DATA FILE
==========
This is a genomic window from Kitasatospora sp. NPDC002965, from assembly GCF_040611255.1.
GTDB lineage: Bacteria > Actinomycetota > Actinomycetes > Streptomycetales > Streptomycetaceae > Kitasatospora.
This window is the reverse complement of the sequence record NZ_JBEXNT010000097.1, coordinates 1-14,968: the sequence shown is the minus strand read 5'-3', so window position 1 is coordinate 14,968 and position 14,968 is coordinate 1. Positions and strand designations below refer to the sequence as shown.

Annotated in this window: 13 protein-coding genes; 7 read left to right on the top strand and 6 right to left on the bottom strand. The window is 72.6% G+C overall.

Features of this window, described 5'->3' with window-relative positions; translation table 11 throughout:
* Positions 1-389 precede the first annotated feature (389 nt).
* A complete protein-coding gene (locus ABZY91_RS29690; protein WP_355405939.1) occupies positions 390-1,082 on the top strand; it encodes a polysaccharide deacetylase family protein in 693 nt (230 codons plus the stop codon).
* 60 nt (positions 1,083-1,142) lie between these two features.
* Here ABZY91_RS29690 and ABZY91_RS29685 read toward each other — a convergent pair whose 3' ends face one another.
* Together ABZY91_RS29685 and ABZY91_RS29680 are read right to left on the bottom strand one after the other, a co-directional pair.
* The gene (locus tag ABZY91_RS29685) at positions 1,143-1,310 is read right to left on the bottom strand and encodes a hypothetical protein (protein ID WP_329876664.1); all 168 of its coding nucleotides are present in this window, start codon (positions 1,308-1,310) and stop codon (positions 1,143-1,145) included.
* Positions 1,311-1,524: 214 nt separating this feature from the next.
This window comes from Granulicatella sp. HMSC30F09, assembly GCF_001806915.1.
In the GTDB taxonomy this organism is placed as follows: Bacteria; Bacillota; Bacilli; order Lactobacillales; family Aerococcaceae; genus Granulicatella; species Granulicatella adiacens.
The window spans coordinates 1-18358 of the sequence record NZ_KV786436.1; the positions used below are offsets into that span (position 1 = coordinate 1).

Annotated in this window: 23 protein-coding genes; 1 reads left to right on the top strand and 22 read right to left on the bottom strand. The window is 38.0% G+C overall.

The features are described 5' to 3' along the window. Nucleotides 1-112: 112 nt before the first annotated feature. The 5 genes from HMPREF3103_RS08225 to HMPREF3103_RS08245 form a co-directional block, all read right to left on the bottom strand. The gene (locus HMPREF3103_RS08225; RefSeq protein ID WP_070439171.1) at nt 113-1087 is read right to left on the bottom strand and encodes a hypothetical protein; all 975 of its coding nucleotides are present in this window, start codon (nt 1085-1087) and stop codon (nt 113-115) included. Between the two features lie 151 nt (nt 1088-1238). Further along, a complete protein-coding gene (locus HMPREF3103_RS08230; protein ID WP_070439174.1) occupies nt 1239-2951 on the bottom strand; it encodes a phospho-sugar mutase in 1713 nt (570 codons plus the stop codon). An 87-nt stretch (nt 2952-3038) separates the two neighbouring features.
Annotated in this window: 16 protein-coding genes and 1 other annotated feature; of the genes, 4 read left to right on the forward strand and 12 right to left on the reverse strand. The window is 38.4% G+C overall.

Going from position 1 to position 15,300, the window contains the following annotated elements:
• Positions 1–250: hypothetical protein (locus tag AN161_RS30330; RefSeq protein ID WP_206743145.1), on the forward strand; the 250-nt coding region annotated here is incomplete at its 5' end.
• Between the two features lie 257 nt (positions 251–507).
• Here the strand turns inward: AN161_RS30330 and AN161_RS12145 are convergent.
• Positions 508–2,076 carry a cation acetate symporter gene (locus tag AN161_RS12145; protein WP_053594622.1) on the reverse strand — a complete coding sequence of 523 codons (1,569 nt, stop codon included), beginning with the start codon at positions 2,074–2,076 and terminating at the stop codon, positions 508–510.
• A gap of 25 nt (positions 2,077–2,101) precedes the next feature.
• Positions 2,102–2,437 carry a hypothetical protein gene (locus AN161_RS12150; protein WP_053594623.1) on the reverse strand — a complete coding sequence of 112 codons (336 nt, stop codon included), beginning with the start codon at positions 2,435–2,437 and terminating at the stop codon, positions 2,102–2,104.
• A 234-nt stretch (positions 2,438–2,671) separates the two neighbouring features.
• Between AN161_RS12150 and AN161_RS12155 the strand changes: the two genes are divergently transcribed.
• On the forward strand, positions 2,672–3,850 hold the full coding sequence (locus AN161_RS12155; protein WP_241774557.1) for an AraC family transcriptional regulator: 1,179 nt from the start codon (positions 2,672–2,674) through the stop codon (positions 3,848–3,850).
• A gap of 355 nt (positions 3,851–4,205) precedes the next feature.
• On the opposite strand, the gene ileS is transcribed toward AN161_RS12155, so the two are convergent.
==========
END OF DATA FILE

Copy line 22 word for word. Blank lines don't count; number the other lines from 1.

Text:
• Here the strand turns inward: AN161_RS30330 and AN161_RS12145 are convergent.